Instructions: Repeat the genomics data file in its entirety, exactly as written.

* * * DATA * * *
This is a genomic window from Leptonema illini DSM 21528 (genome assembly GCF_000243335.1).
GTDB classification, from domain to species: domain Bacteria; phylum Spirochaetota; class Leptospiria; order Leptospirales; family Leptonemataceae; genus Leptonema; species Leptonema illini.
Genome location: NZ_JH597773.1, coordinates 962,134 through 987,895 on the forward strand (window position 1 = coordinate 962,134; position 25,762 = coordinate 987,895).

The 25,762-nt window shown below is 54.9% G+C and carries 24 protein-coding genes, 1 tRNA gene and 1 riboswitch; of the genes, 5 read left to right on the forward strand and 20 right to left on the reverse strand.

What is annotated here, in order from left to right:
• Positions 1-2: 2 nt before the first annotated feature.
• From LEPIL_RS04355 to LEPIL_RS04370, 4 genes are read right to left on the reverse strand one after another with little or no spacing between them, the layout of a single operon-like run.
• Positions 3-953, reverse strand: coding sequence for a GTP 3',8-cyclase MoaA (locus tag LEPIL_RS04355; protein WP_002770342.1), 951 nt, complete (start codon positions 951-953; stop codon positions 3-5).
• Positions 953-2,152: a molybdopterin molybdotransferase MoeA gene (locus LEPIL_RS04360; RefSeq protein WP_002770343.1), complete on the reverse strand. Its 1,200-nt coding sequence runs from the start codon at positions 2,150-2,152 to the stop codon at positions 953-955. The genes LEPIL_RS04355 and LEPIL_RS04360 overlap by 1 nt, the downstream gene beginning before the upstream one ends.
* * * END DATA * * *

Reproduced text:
This is a genomic window from Leptonema illini DSM 21528 (genome assembly GCF_000243335.1).
GTDB classification, from domain to species: domain Bacteria; phylum Spirochaetota; class Leptospiria; order Leptospirales; family Leptonemataceae; genus Leptonema; species Leptonema illini.
Genome location: NZ_JH597773.1, coordinates 962,134 through 987,895 on the forward strand (window position 1 = coordinate 962,134; position 25,762 = coordinate 987,895).

The 25,762-nt window shown below is 54.9% G+C and carries 24 protein-coding genes, 1 tRNA gene and 1 riboswitch; of the genes, 5 read left to right on the forward strand and 20 right to left on the reverse strand.

What is annotated here, in order from left to right:
• Positions 1-2: 2 nt before the first annotated feature.
• From LEPIL_RS04355 to LEPIL_RS04370, 4 genes are read right to left on the reverse strand one after another with little or no spacing between them, the layout of a single operon-like run.
• Positions 3-953, reverse strand: coding sequence for a GTP 3',8-cyclase MoaA (locus tag LEPIL_RS04355; protein WP_002770342.1), 951 nt, complete (start codon positions 951-953; stop codon positions 3-5).
• Positions 953-2,152: a molybdopterin molybdotransferase MoeA gene (locus LEPIL_RS04360; RefSeq protein WP_002770343.1), complete on the reverse strand. Its 1,200-nt coding sequence runs from the start codon at positions 2,150-2,152 to the stop codon at positions 953-955. The genes LEPIL_RS04355 and LEPIL_RS04360 overlap by 1 nt, the downstream gene beginning before the upstream one ends.